(I've been learning a lot about SEO lately. I should probably include some pictures of David Beckham in his skimpy briefs to bring in a coupla more page views.)
So today was my last day of work. More accurately, it was my last day in the employ of a big ol' company (and not to sound dramatic, but it feels like I'll never, ever, ever be a salaried employee again). From now on, I work for ME. While I have editors and oversight at my new gig, my day-to-day tasks, how much I work, and when I do it is up to me. If I work more, theoretically I'll be paid more. Which translates, for me, into "if I goof around all day on Twitter while my kids are at school, I'll be staying up much later than I'd like to catch up on writing."
This is scary. For the past couple of months I've been juggling both jobs (oh and a few other freelance writing gigs thrown in for good measure) and it's meant a lot of burning the candle at both ends. While the kids are at school I work, unload the dishwasher, work some more, fold the laundry while on a conference call, work, write a blog post, work, etc. I take 5 or so hours off for kid pick-up, play time, dinner-bath-bed, and then it's back to working again until I roll into bed, by midnight if I'm lucky.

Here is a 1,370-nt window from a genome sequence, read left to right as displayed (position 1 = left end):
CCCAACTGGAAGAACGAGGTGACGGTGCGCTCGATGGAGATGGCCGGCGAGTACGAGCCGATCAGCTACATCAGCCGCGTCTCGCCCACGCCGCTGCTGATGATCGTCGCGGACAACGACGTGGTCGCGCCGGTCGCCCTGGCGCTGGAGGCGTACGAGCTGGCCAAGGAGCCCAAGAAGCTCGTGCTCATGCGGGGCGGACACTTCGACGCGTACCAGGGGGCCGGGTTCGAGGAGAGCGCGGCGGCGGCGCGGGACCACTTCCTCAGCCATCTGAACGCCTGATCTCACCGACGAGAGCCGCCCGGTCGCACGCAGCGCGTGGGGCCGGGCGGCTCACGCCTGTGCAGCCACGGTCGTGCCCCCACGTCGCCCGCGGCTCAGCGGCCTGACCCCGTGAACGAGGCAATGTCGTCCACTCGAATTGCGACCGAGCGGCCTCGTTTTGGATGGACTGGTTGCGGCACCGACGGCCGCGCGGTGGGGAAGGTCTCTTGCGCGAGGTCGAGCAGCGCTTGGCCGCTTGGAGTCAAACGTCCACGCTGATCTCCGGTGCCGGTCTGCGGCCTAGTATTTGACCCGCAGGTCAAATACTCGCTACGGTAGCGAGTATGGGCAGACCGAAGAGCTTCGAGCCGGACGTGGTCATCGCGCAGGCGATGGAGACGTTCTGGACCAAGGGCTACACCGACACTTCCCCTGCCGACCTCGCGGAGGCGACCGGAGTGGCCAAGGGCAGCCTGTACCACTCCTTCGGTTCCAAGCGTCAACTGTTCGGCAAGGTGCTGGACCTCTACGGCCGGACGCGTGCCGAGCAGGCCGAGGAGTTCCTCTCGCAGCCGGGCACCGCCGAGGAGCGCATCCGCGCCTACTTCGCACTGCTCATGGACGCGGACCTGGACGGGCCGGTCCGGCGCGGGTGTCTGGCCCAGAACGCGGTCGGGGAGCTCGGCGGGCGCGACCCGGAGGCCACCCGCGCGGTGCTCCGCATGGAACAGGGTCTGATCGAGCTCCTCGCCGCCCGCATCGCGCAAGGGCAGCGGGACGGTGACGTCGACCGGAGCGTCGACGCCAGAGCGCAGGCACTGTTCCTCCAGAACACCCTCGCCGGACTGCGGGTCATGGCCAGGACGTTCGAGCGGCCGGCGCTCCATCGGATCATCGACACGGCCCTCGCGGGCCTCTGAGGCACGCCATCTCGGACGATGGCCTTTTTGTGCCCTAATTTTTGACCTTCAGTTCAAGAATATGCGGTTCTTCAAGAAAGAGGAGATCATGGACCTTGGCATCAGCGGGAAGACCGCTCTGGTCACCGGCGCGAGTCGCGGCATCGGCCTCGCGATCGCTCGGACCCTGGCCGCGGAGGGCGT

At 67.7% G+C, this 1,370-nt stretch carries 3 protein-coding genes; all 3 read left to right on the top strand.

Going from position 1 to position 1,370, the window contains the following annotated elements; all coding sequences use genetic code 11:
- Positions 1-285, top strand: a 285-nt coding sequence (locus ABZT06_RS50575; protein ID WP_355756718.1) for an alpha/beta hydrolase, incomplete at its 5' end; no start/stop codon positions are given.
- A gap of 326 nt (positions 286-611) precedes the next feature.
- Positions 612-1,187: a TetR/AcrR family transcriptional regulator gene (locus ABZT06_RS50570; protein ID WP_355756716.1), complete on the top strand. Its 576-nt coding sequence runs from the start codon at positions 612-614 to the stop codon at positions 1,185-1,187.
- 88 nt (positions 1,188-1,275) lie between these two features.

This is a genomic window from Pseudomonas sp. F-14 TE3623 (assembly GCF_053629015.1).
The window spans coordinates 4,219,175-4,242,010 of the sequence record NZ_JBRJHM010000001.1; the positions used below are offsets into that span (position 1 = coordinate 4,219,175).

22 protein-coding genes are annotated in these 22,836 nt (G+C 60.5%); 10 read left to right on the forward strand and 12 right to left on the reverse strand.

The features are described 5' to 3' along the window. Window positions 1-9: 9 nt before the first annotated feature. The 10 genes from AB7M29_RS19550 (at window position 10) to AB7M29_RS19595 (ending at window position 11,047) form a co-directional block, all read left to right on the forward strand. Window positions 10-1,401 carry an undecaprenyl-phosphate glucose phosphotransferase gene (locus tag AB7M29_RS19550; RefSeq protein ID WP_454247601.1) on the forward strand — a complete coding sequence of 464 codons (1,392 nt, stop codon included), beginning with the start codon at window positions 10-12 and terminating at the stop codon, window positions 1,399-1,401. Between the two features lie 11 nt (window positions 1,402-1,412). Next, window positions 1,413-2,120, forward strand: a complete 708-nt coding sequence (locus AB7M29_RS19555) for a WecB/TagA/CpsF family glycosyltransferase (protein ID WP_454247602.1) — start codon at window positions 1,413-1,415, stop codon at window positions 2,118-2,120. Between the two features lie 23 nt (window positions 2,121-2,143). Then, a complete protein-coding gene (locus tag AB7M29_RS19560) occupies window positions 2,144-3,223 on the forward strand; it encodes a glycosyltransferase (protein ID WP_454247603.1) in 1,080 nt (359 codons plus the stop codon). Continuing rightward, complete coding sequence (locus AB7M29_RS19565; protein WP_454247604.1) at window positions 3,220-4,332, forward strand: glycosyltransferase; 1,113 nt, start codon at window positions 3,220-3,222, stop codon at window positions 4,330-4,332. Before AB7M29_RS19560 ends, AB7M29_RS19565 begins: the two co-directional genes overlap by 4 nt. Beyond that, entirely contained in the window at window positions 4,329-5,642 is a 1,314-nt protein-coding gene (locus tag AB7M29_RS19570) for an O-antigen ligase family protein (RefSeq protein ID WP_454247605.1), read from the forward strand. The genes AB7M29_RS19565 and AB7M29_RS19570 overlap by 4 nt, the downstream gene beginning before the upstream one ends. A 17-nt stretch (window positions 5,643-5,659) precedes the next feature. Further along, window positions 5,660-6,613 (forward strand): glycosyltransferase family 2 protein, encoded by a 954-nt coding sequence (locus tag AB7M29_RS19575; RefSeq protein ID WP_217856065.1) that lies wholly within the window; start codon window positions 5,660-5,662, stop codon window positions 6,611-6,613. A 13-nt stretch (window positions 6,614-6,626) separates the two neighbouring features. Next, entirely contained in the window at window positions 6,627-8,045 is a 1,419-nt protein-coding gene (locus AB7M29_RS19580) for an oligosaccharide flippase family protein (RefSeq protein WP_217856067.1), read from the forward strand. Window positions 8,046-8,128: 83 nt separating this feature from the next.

I know this is the new reality for so many of us. Forget balancing work and family; we stretch and contort and juggle family and home responsibilities with not just one job, but several. Blogging is a quasi-job (I just "earned" $200 from Parent Bloggers Network for my recent blog blast post!) too. The lines between "work" and "family" are so fluid they've become nearly invisible.
I wouldn't trade the flexibility I have now--the ability to run to school to help out for 15 minutes at 11 a.m., or to stop working at 2:30 p.m. and start up again at 9, or to file a story from anyplace in the world with an Internet connection. But there's something to be said, sometimes, for leaving work at work. And when you work at home, you just can't do that.
Image: Not-David-Beckham demonstrating the patented one-armed push-up ice-cream-eating technique.